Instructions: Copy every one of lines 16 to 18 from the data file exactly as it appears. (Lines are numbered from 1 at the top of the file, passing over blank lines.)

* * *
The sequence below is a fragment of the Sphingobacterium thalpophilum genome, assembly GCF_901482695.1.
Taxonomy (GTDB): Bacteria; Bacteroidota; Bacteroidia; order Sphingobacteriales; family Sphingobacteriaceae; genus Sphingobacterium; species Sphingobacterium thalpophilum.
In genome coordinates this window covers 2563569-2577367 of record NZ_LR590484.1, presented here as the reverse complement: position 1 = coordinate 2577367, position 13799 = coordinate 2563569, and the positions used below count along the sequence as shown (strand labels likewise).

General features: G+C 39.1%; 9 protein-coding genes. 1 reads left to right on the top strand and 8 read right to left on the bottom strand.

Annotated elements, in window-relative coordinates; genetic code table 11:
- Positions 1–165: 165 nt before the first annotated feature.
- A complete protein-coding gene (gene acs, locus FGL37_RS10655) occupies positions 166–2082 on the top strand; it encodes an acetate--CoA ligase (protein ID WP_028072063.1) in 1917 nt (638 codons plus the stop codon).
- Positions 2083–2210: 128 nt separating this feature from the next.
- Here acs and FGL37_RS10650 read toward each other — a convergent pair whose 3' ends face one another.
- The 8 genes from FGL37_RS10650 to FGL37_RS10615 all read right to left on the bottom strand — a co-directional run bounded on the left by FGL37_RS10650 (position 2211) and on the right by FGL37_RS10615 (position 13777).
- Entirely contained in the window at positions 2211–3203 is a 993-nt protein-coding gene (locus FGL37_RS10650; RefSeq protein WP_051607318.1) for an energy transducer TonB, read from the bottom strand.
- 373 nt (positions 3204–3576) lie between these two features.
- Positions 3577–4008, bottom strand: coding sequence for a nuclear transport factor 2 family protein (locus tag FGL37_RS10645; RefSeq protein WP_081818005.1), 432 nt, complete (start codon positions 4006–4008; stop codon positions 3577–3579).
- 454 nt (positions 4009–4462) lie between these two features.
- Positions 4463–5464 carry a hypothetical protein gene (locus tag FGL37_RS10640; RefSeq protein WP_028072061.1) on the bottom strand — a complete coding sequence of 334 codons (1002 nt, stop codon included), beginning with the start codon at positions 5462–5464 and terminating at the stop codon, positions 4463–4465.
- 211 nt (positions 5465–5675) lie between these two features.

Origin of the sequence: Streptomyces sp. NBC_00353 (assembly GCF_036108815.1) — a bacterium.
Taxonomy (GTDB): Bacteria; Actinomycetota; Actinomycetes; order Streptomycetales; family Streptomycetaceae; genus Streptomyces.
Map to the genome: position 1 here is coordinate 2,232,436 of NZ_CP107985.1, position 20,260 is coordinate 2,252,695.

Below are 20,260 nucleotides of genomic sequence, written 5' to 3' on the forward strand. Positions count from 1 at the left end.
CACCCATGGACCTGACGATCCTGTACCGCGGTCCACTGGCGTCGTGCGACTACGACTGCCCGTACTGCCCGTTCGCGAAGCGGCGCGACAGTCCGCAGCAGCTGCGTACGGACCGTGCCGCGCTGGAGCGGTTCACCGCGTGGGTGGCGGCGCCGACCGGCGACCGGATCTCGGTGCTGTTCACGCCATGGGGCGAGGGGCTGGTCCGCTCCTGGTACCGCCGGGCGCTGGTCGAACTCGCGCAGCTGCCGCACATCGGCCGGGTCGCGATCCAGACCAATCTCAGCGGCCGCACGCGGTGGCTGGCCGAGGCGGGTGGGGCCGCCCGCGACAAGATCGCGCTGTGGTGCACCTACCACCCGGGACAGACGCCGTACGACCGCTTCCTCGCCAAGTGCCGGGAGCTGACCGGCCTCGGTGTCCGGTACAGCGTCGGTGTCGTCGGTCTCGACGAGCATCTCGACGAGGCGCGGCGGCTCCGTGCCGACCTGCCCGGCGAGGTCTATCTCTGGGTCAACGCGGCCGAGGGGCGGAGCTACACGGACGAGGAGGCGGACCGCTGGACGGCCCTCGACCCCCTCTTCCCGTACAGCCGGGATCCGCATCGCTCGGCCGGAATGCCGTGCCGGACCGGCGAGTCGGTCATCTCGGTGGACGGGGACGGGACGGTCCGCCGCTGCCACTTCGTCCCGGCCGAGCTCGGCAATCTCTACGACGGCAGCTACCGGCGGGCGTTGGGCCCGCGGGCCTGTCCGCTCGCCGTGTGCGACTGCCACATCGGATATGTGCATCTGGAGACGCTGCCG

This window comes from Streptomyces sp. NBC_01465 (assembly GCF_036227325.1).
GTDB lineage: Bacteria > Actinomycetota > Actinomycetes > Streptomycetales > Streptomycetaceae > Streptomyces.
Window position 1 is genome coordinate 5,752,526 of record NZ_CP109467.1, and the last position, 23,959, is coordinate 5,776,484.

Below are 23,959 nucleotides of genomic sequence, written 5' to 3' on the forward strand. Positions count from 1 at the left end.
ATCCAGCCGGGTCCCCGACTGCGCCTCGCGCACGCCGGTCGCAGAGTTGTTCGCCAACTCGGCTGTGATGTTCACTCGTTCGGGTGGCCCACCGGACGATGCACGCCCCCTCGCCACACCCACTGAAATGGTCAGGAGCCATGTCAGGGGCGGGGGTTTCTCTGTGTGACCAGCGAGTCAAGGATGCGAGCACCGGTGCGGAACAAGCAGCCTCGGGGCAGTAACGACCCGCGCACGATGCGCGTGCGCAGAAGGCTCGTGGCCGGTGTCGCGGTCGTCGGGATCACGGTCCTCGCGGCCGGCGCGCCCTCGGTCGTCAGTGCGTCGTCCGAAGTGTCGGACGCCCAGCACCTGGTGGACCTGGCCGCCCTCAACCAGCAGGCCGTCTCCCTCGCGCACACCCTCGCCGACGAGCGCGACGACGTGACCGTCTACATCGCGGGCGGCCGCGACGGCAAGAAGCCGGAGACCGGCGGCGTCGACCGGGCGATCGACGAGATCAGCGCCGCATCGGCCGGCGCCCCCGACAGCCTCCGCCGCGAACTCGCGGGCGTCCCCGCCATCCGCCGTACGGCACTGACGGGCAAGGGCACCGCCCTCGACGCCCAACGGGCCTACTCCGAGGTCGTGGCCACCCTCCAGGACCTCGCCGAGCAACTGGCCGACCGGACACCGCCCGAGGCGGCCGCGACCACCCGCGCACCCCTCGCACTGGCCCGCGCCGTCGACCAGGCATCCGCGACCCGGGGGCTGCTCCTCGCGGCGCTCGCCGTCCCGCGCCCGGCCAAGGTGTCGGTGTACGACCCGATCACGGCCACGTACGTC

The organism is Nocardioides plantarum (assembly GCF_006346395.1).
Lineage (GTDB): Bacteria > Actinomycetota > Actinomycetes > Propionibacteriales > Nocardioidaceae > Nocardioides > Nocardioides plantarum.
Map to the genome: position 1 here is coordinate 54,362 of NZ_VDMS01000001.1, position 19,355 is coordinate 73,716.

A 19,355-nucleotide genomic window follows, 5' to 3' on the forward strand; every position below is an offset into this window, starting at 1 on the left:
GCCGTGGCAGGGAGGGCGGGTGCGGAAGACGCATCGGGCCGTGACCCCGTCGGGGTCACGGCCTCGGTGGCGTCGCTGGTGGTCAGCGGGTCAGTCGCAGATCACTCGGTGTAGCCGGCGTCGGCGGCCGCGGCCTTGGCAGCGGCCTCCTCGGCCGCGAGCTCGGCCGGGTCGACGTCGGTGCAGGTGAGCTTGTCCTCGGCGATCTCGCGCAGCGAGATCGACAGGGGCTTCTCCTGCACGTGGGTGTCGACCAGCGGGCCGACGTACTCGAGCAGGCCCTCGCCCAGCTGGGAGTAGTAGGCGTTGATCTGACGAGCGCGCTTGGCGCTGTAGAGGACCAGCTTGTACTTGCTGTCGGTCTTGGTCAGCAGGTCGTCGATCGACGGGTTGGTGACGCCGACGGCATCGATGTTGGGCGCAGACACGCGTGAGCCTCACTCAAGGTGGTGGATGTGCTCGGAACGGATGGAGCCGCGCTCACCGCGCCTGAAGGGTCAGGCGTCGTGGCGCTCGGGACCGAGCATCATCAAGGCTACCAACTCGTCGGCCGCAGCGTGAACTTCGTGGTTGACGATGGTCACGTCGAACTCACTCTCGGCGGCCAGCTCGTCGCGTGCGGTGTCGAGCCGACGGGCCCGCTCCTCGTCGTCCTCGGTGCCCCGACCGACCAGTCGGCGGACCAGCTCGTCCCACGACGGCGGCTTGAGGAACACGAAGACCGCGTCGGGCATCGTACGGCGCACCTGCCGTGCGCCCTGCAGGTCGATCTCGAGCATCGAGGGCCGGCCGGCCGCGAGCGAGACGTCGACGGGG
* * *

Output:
- 211 nt (positions 5465–5675) lie between these two features.

Origin of the sequence: Streptomyces sp. NBC_00353 (assembly GCF_036108815.1) — a bacterium.
Taxonomy (GTDB): Bacteria; Actinomycetota; Actinomycetes; order Streptomycetales; family Streptomycetaceae; genus Streptomyces.